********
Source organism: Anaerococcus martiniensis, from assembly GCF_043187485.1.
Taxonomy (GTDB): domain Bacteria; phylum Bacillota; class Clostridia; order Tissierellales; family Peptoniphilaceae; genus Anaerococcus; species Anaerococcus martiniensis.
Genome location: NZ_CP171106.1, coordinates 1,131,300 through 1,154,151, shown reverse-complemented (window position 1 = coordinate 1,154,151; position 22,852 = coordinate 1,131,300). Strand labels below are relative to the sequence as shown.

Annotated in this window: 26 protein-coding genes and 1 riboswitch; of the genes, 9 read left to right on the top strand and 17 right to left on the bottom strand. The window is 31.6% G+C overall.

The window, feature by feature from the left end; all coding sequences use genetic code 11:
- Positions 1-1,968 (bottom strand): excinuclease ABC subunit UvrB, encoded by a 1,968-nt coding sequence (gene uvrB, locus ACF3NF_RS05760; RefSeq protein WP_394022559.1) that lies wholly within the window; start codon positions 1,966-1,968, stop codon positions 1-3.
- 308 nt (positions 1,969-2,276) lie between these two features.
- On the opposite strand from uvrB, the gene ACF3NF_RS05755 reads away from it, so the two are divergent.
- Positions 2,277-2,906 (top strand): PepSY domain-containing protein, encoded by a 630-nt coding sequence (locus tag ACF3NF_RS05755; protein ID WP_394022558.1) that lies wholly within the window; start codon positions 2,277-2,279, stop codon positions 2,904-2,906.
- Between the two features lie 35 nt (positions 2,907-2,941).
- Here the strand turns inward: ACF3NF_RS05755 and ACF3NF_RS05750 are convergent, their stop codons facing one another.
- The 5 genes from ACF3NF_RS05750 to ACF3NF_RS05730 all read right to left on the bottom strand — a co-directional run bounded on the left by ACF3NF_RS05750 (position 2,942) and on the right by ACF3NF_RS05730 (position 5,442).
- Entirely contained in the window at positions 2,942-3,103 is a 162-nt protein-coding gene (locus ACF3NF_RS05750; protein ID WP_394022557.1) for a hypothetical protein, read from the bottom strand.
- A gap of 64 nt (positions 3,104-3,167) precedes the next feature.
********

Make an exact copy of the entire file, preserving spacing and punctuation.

Source organism: Anaerococcus martiniensis, from assembly GCF_043187485.1.
Taxonomy (GTDB): domain Bacteria; phylum Bacillota; class Clostridia; order Tissierellales; family Peptoniphilaceae; genus Anaerococcus; species Anaerococcus martiniensis.
Genome location: NZ_CP171106.1, coordinates 1,131,300 through 1,154,151, shown reverse-complemented (window position 1 = coordinate 1,154,151; position 22,852 = coordinate 1,131,300). Strand labels below are relative to the sequence as shown.

Annotated in this window: 26 protein-coding genes and 1 riboswitch; of the genes, 9 read left to right on the top strand and 17 right to left on the bottom strand. The window is 31.6% G+C overall.

The window, feature by feature from the left end; all coding sequences use genetic code 11:
- Positions 1-1,968 (bottom strand): excinuclease ABC subunit UvrB, encoded by a 1,968-nt coding sequence (gene uvrB, locus ACF3NF_RS05760; RefSeq protein WP_394022559.1) that lies wholly within the window; start codon positions 1,966-1,968, stop codon positions 1-3.
- 308 nt (positions 1,969-2,276) lie between these two features.
- On the opposite strand from uvrB, the gene ACF3NF_RS05755 reads away from it, so the two are divergent.
- Positions 2,277-2,906 (top strand): PepSY domain-containing protein, encoded by a 630-nt coding sequence (locus tag ACF3NF_RS05755; protein ID WP_394022558.1) that lies wholly within the window; start codon positions 2,277-2,279, stop codon positions 2,904-2,906.
- Between the two features lie 35 nt (positions 2,907-2,941).
- Here the strand turns inward: ACF3NF_RS05755 and ACF3NF_RS05750 are convergent, their stop codons facing one another.
- The 5 genes from ACF3NF_RS05750 to ACF3NF_RS05730 all read right to left on the bottom strand — a co-directional run bounded on the left by ACF3NF_RS05750 (position 2,942) and on the right by ACF3NF_RS05730 (position 5,442).
- Entirely contained in the window at positions 2,942-3,103 is a 162-nt protein-coding gene (locus ACF3NF_RS05750; protein ID WP_394022557.1) for a hypothetical protein, read from the bottom strand.
- A gap of 64 nt (positions 3,104-3,167) precedes the next feature.